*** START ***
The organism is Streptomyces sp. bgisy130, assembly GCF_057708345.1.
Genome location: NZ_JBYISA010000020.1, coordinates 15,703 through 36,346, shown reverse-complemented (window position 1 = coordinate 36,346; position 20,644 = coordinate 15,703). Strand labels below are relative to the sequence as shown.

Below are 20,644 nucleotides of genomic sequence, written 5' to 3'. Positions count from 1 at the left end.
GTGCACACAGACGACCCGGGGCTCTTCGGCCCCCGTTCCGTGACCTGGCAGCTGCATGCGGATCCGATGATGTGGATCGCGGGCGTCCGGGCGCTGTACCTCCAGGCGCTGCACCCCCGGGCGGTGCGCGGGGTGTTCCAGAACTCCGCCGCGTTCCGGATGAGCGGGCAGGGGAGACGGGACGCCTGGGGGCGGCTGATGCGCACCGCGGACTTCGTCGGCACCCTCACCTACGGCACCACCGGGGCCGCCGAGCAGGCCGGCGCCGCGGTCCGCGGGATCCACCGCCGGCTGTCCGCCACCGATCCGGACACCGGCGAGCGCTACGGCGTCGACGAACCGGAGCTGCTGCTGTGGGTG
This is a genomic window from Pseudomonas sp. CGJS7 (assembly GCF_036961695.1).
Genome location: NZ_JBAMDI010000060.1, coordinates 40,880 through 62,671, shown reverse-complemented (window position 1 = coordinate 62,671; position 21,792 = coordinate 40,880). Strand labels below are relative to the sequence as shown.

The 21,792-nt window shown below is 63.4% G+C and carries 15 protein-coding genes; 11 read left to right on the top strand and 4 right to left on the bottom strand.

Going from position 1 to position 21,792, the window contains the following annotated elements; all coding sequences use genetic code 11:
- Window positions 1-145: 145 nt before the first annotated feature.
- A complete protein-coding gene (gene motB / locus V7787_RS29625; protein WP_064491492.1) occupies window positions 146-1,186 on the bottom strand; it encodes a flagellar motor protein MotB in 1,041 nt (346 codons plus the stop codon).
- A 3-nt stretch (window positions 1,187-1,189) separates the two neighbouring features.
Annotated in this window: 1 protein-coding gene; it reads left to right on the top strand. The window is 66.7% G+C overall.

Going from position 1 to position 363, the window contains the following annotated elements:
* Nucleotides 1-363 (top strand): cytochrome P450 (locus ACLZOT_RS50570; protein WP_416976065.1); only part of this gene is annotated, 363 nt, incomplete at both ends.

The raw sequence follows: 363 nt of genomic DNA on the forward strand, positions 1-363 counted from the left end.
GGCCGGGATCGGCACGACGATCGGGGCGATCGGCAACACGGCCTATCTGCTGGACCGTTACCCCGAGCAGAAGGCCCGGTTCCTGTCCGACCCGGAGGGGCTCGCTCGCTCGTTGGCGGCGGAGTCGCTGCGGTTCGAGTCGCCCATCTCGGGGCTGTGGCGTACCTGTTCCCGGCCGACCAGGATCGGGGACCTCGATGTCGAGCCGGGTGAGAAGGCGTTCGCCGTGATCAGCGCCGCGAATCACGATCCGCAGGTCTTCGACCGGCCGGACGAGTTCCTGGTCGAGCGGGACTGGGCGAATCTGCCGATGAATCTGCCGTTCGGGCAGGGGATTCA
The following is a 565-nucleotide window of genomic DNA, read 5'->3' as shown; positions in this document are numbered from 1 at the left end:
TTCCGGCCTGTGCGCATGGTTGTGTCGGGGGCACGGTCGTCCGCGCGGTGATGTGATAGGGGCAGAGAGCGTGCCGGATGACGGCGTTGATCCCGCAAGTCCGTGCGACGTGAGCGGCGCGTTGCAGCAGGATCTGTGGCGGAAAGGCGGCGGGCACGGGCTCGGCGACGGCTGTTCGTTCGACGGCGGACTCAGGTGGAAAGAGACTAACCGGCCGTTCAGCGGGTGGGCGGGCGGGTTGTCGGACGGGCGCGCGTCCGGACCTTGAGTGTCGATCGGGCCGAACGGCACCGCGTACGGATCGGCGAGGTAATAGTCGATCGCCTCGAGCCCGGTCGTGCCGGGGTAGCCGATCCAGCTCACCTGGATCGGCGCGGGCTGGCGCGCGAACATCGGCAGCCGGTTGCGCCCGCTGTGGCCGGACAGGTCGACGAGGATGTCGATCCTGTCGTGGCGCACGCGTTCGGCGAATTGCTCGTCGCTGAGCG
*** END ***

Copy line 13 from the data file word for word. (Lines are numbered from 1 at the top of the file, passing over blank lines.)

Going from position 1 to position 363, the window contains the following annotated elements: